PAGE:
The public trustees for Social Security and Medicare have been essential to the oversight of program finances since the official positions were established in 1983. These individuals are tasked with ensuring that the trustees’ reports for Social Security and Medicare—the primary sources of information on the programs’ finances—are developed in an objective manner.
Unfortunately, for the past two years, the public trustee positions have gone unfilled. As the most recent holders of these positions, we have partnered with the Bipartisan Policy Center to provide independent analysis of the trustees’ reports while the positions remain vacant.
Our review of the trustees’ 2017 annual reports on the financial conditions of Social Security and Medicare has led to the following conclusions:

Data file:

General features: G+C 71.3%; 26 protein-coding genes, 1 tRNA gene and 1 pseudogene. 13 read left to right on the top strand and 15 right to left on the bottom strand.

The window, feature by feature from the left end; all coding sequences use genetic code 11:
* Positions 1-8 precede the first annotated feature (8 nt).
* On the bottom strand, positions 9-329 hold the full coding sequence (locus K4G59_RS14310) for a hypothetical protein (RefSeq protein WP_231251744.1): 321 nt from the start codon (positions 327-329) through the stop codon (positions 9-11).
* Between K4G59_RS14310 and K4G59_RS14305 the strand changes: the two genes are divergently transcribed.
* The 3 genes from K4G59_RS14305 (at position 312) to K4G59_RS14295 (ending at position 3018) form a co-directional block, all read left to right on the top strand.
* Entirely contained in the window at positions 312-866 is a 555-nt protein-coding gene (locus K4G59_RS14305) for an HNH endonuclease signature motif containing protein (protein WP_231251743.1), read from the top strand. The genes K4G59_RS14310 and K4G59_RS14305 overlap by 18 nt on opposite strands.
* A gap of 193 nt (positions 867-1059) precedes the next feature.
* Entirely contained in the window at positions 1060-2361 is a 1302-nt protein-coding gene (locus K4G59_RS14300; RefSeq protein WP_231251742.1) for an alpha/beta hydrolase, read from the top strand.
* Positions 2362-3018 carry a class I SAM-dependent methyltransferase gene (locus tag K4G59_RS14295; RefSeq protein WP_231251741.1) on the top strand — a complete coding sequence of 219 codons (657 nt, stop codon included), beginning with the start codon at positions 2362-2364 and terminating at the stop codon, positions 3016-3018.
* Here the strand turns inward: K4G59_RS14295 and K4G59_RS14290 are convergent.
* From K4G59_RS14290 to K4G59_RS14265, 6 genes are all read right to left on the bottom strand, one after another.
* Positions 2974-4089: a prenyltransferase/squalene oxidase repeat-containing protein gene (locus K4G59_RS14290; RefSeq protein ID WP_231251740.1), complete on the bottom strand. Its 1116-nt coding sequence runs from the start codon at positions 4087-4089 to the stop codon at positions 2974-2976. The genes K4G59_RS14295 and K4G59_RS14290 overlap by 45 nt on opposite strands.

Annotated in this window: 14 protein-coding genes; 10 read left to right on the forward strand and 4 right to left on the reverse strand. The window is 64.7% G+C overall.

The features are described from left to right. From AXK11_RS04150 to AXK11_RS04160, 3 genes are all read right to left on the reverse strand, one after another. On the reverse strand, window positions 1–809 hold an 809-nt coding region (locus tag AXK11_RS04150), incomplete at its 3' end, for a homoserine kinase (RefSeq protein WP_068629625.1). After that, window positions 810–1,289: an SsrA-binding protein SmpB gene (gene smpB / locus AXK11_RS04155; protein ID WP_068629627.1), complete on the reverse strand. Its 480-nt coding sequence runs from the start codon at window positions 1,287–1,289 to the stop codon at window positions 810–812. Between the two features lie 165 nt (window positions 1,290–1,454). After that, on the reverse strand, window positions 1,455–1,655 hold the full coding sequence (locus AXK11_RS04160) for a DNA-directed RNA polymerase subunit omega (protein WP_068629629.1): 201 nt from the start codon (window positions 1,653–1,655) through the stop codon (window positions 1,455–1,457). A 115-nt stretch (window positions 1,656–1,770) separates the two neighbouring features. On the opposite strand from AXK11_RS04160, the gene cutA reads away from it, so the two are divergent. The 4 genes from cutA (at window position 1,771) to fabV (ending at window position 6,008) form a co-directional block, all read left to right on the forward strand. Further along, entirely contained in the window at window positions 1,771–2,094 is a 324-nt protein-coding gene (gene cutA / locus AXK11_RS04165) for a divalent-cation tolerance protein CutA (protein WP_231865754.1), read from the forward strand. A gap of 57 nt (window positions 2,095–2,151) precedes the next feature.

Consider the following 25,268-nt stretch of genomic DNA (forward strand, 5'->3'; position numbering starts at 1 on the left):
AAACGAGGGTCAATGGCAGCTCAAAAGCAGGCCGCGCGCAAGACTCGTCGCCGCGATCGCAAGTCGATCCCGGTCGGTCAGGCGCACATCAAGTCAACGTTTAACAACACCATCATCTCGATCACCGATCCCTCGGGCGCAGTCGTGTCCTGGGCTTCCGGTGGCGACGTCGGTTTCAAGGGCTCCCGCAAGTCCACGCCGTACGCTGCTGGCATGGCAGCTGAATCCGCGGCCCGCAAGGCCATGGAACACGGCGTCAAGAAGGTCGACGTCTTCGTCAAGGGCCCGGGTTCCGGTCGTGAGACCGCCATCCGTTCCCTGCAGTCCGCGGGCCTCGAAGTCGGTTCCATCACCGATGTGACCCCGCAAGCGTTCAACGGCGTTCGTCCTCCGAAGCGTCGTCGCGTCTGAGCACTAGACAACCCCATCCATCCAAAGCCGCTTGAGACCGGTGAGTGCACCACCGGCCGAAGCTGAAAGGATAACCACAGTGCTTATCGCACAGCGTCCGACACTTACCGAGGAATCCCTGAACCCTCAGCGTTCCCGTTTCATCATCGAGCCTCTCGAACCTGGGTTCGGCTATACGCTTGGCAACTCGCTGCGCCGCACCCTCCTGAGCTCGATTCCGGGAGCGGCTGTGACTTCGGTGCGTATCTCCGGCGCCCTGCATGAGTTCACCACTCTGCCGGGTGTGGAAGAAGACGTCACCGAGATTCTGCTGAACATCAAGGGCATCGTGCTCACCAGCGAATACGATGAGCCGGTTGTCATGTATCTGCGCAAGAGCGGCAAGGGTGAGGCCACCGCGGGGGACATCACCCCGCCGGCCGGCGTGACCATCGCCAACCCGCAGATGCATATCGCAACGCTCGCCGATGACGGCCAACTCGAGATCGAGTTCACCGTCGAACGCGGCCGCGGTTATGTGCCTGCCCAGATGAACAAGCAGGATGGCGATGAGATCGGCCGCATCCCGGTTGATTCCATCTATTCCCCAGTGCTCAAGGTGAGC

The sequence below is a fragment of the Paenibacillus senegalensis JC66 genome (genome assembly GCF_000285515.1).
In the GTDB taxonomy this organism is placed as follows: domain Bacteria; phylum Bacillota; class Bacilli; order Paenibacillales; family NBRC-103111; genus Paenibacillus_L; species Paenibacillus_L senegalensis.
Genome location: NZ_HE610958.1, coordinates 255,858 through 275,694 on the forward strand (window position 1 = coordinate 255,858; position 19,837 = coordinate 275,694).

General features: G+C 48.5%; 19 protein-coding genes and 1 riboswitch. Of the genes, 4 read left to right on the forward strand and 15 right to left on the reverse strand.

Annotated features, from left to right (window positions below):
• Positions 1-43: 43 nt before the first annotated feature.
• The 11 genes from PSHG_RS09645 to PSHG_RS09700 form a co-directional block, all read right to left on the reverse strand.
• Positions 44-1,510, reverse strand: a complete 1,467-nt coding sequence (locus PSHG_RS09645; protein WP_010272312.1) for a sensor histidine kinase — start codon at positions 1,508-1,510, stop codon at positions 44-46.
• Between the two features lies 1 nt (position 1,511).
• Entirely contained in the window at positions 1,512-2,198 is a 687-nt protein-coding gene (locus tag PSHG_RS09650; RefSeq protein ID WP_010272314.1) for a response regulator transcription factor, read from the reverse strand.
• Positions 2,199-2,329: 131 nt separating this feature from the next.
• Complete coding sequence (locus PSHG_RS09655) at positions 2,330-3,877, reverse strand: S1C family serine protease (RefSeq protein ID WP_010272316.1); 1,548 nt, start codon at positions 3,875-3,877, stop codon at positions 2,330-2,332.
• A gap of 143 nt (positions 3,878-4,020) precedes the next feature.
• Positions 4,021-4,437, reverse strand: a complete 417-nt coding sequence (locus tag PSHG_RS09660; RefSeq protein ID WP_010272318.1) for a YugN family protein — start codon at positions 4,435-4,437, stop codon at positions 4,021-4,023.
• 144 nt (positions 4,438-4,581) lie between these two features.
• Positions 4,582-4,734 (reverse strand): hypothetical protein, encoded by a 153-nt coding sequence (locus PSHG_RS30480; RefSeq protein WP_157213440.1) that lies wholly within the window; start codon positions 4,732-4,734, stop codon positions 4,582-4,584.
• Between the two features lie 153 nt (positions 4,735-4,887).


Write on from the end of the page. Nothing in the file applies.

Both Social Security and Medicare face substantial and certain financing problems that will continue to worsen until corrective legislation is enacted. Social Security’s combined trust funds currently face a long-range (75-year) financing shortfall equal to 17 percent of projected program costs, while the Medicare Hospital Insurance (HI) program faces a long-range shortfall equal to 14 percent of its projected costs. As these respective trust funds near depletion, their deficits will become larger and more difficult to correct. This is especially true for Social Security, for which 23 percent of benefits would lack financing at the point of combined trust fund depletion in 2034, gradually increasing to 27 percent 75 years from now. Because Medicare’s Supplementary Medical Insurance (SMI) trust fund is financed largely from general government funds rather than a separate payroll tax in the manner of the other trust funds, its growing costs will place mounting pressure on the federal budget over the coming decades. Lawmakers’ current posture of inaction with respect to Social Security and Medicare finances is clearly untenable.